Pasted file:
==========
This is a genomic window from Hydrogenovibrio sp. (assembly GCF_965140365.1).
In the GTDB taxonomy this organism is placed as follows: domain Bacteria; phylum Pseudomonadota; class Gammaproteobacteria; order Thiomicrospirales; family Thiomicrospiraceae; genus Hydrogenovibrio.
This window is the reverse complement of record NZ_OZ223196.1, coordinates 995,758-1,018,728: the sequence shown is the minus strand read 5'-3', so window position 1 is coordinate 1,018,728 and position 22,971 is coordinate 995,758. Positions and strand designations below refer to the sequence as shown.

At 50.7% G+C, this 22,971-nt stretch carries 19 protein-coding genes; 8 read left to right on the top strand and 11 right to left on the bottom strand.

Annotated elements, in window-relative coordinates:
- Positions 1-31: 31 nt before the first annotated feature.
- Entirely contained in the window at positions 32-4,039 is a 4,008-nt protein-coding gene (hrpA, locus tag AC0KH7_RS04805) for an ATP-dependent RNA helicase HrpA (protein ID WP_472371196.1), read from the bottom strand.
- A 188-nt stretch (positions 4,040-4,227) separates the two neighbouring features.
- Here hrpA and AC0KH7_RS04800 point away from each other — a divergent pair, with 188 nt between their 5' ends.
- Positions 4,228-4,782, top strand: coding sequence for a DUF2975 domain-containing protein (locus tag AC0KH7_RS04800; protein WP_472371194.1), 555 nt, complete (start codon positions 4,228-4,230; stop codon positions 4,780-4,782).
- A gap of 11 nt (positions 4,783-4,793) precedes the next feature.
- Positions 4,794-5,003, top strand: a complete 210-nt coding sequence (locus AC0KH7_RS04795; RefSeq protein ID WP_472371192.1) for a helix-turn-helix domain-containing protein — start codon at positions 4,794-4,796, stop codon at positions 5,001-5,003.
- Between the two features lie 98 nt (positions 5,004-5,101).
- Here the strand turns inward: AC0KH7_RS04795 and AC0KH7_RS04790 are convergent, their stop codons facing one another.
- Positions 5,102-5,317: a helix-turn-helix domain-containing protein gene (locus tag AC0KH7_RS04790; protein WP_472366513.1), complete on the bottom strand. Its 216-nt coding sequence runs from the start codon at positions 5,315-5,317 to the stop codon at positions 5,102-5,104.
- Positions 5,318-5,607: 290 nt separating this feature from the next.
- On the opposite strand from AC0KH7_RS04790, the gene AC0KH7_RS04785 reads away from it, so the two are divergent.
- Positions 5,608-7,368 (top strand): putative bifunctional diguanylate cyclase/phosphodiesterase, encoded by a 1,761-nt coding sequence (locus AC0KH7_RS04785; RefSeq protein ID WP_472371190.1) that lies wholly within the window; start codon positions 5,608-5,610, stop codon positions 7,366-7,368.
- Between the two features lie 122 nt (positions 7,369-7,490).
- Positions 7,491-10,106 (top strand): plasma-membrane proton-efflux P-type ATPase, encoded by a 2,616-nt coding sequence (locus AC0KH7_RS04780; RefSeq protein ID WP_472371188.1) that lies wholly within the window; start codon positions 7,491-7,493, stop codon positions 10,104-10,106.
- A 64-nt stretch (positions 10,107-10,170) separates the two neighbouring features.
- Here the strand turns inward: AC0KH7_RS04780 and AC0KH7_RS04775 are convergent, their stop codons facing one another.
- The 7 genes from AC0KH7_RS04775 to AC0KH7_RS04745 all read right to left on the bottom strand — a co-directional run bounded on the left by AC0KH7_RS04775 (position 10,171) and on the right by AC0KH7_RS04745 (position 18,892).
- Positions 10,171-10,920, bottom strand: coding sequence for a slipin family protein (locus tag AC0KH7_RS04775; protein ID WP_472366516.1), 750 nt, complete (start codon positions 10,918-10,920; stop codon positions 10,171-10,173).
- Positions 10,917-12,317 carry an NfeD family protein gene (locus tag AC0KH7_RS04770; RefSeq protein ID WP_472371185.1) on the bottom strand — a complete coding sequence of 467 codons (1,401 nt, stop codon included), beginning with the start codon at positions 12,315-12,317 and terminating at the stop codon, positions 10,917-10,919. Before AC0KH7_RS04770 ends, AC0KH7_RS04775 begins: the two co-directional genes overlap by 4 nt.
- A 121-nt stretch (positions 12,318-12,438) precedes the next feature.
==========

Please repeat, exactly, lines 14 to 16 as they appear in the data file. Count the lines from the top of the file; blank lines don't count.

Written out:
- Here the strand turns inward: AC0KH7_RS04795 and AC0KH7_RS04790 are convergent, their stop codons facing one another.
- Positions 5,102-5,317: a helix-turn-helix domain-containing protein gene (locus tag AC0KH7_RS04790; protein WP_472366513.1), complete on the bottom strand. Its 216-nt coding sequence runs from the start codon at positions 5,315-5,317 to the stop codon at positions 5,102-5,104.
- Positions 5,318-5,607: 290 nt separating this feature from the next.